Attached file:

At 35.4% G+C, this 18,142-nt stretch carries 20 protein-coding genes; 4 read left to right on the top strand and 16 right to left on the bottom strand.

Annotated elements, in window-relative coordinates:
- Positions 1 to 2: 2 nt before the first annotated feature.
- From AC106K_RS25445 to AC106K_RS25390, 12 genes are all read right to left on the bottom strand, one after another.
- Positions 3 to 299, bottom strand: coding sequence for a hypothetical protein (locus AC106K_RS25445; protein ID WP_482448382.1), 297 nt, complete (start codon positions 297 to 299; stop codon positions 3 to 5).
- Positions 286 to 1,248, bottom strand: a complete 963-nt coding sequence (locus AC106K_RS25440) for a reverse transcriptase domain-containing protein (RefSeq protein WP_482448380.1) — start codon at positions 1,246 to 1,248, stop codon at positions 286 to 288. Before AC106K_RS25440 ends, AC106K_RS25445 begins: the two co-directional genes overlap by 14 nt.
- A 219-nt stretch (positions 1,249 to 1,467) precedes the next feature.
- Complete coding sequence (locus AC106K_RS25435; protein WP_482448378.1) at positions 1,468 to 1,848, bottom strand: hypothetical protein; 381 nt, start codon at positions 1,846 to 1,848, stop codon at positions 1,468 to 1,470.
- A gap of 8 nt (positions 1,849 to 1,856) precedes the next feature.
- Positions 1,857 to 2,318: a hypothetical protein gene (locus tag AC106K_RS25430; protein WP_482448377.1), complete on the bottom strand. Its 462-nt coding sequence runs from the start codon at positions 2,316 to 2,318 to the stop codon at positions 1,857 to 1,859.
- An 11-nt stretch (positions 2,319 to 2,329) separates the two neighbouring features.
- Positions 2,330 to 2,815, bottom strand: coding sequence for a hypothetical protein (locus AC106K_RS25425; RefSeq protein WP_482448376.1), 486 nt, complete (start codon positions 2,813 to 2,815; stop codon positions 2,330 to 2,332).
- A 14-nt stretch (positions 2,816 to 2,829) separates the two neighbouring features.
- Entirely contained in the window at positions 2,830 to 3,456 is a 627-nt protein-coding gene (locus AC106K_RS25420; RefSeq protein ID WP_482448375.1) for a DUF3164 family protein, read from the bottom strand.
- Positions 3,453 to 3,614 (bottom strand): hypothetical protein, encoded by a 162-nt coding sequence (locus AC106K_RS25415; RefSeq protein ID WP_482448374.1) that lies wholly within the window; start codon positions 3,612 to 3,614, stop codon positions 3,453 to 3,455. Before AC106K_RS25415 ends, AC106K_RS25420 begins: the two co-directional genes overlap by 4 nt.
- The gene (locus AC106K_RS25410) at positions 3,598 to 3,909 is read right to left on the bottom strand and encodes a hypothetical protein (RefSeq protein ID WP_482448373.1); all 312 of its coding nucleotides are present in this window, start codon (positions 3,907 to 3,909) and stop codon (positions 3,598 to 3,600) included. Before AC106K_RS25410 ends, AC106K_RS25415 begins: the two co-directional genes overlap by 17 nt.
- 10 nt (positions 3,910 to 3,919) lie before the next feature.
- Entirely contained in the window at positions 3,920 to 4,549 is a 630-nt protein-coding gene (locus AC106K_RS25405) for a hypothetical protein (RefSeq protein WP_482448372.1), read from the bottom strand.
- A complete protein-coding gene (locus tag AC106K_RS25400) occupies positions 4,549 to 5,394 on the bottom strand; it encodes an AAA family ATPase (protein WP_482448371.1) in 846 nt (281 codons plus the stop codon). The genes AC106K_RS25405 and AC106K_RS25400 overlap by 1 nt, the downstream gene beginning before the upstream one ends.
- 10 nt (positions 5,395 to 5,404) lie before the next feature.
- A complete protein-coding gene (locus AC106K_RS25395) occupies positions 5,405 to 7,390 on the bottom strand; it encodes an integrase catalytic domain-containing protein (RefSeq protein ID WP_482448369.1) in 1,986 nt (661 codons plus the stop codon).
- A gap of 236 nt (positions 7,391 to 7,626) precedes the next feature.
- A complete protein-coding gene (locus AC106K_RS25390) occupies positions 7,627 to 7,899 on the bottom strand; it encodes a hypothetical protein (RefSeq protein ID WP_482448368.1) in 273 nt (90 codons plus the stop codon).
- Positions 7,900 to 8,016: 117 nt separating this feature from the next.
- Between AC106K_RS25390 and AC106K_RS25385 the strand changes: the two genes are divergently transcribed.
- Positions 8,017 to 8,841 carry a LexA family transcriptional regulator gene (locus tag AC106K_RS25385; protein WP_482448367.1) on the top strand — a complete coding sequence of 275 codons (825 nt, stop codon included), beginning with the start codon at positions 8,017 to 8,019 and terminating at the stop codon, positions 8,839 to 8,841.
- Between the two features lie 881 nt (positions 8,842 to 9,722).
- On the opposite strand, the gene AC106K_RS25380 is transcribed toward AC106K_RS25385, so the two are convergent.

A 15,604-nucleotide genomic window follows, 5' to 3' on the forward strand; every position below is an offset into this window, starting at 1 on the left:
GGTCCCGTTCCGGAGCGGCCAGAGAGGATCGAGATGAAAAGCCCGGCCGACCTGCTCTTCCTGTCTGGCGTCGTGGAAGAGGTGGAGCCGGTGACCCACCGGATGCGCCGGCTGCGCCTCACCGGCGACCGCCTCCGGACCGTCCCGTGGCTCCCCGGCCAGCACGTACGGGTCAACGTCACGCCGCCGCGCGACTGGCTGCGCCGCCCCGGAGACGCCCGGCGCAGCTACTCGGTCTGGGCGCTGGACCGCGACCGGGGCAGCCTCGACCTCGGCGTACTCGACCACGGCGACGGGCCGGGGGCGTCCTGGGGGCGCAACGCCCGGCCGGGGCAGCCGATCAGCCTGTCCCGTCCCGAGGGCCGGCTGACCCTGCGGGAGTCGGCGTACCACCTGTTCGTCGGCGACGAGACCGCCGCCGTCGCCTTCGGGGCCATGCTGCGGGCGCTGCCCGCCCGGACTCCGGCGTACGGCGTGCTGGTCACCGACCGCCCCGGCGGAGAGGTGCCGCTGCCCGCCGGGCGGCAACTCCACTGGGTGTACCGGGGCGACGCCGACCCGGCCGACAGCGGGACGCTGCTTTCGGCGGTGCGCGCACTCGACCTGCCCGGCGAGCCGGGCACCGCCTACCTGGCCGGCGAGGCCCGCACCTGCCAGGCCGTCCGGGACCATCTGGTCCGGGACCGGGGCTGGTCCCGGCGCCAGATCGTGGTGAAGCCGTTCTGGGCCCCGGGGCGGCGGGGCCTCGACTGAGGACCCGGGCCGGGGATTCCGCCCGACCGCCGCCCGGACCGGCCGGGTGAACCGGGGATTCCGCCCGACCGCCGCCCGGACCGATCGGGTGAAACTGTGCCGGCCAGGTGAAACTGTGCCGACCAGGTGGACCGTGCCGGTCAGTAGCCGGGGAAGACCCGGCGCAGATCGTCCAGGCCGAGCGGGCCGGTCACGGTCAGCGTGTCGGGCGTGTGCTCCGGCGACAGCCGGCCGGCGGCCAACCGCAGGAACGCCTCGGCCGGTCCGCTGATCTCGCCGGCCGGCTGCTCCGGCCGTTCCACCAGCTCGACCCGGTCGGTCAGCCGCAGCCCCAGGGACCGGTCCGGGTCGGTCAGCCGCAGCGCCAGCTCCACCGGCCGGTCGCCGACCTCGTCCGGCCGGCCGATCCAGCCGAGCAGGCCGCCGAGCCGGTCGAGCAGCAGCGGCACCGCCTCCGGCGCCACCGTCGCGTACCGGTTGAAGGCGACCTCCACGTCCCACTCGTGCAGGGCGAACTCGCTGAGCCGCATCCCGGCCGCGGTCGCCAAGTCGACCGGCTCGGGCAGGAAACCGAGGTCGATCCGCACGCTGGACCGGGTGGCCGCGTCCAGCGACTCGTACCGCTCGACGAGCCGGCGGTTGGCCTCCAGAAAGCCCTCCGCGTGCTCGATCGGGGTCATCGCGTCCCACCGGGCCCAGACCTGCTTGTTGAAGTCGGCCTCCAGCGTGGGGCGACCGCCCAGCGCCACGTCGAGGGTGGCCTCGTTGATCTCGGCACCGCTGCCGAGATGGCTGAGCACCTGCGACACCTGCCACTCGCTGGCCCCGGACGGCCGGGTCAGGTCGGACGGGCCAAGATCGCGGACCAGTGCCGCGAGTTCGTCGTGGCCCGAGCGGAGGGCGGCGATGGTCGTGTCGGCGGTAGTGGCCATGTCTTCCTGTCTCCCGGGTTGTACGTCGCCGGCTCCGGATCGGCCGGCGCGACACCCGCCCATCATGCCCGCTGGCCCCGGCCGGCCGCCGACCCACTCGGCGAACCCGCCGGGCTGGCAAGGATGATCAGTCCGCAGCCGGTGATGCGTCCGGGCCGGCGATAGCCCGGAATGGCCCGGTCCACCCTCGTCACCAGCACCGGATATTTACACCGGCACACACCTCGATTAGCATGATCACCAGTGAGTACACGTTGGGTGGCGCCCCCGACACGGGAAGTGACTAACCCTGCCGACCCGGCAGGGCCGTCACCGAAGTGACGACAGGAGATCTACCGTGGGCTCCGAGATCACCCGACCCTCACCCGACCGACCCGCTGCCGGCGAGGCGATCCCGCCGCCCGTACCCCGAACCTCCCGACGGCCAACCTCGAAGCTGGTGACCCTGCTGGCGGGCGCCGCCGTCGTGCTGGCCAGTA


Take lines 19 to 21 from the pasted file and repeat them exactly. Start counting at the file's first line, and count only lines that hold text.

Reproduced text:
- A complete protein-coding gene (locus tag AC106K_RS25400) occupies positions 4,549 to 5,394 on the bottom strand; it encodes an AAA family ATPase (protein WP_482448371.1) in 846 nt (281 codons plus the stop codon). The genes AC106K_RS25405 and AC106K_RS25400 overlap by 1 nt, the downstream gene beginning before the upstream one ends.
- 10 nt (positions 5,395 to 5,404) lie before the next feature.
- A complete protein-coding gene (locus AC106K_RS25395) occupies positions 5,405 to 7,390 on the bottom strand; it encodes an integrase catalytic domain-containing protein (RefSeq protein ID WP_482448369.1) in 1,986 nt (661 codons plus the stop codon).